Alex Abbey was a teacher, the head of PE, and he still would be if he could. He had to quit in his early 30s because he started suffering black outs. He had one in a lesson “and the kids all thought I was dead”.
So he sought specialist help. At first, the doctors told him he had motor neurone disease and that he ought to go home and start “making preparations”. After the next round of tests they decided it might be Multiple Sclerosis. He had four years of treatment before they realised it was another misdiagnosis. Finally, he found a neurologist who was able to tell him what was wrong. He has probable Chronic Traumatic Encephalopathy (CTE), probable because it can only be diagnosed definitively postmortem.
This was in 2015, five years before a group of former professional rugby players, including Steve Thompson, Michael Lipman and Alix Popham, first revealed their own probable CTE diagnoses in the Guardian. Like them, Abbey was a rugby player, only he never played professionally. His injuries meant he never got the opportunity.
Now, at 48 years old, he is one of a group of more than 55 amateur players bringing legal action against the game’s authorities, who they accuse of negligence in failing to protect them from brain injury. It’s a separate case to the one involving Thompson, Popham, Lipman and more than 200 professionals, although it is being organised by the same law firm.
Abbey used to be “immersed” in rugby, but hasn’t been inside his local club in years. “I keep getting invited, but I can’t face it to be honest.” He used to be there “six days a week”.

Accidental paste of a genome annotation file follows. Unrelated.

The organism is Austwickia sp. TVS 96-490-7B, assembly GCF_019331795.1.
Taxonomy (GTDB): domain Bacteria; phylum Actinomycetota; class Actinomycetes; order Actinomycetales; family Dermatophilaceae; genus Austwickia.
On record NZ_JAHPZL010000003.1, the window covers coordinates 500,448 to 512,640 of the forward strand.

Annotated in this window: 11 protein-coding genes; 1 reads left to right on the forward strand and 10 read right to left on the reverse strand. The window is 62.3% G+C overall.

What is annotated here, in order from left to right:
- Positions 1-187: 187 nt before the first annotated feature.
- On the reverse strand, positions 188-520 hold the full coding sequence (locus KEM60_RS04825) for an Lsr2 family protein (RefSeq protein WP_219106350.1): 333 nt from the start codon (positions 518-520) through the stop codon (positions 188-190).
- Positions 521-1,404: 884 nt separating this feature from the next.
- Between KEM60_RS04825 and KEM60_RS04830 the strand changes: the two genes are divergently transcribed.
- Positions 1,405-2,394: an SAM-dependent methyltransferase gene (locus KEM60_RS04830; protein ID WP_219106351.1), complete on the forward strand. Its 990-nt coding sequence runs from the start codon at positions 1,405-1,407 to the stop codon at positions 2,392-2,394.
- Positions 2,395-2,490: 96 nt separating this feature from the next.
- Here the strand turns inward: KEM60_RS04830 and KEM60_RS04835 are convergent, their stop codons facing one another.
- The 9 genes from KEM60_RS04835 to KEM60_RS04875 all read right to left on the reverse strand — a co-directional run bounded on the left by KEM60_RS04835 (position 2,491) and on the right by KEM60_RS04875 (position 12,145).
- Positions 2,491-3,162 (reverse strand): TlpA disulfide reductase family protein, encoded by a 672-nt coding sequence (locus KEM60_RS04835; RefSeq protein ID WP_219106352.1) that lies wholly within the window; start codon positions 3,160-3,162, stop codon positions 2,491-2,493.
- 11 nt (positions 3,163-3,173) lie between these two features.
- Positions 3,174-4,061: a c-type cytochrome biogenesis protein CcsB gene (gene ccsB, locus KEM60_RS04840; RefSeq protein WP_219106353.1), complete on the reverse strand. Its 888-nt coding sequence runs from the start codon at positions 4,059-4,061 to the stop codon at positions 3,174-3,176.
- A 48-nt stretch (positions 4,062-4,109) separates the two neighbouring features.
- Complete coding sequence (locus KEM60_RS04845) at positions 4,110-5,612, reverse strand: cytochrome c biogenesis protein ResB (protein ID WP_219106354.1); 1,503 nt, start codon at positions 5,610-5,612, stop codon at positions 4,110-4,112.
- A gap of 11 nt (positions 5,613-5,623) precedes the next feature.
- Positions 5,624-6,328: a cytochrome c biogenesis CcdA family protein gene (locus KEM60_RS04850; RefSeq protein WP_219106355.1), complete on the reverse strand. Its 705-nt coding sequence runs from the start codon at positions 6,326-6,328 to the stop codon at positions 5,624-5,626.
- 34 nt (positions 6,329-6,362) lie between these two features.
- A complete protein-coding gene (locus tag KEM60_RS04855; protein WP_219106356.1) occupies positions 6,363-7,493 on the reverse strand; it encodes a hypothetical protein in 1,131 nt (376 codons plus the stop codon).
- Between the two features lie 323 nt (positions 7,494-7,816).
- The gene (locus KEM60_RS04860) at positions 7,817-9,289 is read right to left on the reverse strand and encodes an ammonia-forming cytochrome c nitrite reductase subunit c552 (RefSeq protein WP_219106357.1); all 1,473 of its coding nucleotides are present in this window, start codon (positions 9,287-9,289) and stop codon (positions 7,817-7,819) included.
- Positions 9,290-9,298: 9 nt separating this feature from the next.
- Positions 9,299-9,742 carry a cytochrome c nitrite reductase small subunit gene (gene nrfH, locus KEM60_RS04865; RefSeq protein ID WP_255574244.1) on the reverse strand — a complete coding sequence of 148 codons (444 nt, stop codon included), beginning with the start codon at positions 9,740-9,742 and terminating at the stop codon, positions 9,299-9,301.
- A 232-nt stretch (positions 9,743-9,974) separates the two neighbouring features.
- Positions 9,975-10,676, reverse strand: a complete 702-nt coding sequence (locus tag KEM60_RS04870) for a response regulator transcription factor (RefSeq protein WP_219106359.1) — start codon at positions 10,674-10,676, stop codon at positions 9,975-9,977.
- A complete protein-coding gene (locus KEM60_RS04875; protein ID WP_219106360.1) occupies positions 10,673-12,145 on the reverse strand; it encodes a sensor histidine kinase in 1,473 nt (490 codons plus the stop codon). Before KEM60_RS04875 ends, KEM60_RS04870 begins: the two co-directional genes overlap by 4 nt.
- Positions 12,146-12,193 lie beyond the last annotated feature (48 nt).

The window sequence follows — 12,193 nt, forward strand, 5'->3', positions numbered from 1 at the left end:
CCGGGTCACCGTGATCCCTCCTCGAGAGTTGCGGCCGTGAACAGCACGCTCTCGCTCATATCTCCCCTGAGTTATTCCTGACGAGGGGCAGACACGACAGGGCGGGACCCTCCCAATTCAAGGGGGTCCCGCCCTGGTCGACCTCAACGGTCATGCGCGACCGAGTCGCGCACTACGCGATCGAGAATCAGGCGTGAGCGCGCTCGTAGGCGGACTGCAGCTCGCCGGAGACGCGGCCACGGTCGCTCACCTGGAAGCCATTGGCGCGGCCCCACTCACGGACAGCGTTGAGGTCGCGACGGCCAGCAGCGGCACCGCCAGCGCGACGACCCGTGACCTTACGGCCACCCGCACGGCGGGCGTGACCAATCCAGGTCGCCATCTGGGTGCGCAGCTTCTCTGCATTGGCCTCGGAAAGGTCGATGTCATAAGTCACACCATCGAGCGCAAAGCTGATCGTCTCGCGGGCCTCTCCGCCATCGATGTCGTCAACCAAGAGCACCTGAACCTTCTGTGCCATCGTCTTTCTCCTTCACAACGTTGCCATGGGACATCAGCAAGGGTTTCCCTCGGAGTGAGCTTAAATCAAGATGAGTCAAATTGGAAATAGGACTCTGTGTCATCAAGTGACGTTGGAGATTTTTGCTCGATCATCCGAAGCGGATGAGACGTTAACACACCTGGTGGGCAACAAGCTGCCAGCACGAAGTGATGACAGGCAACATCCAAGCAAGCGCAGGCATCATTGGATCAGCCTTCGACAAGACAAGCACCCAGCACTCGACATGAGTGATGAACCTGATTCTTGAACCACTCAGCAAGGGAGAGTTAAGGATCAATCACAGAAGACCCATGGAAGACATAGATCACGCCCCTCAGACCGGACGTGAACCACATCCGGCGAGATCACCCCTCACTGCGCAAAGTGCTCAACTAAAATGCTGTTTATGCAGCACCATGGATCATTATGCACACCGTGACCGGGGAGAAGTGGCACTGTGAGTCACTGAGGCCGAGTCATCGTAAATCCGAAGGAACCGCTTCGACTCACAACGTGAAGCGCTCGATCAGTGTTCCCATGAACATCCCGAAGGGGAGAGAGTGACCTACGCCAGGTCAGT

He grew up in Warrington, rugby league country. His father played professionally and as a kid Alex “ate, slept, and breathed it”. He played union for Newton-le-Willows, league in Warrington and turned out for his school team. He was playing open grade club rugby, against adults, by the time he was 13. Through his teenage years he was playing three games a week and doing contact training almost every day in between.
Abbey tried adding it all up. He says he “probably played 600 games” as a teenager, many of them against men. He can pinpoint 18 concussions, the first when he was 12, the last was when he was 30 after he’d come out of retirement to play “with my mates at the bottom of my road”.
Often as not, he’d play on. He felt it was expected of him. “When you got knocked out, they picked you up and poured a bucket of water on your head or put a cold sponge down your back. You woke up and then if you could walk in a straight line you carried on playing.” If you couldn’t walk straight, they’d wait until you could then send you on again.
He was a kid, being “smashed on to the floor, then getting up and going back for more, again and again, and again, then doing it over the next day.” He loved it “because you’re stupid and young and you just keep going and…
Read More: ‘If you could walk straight you carried on’: why 55 amateurs are launching legal 2023-01-19 22:35:00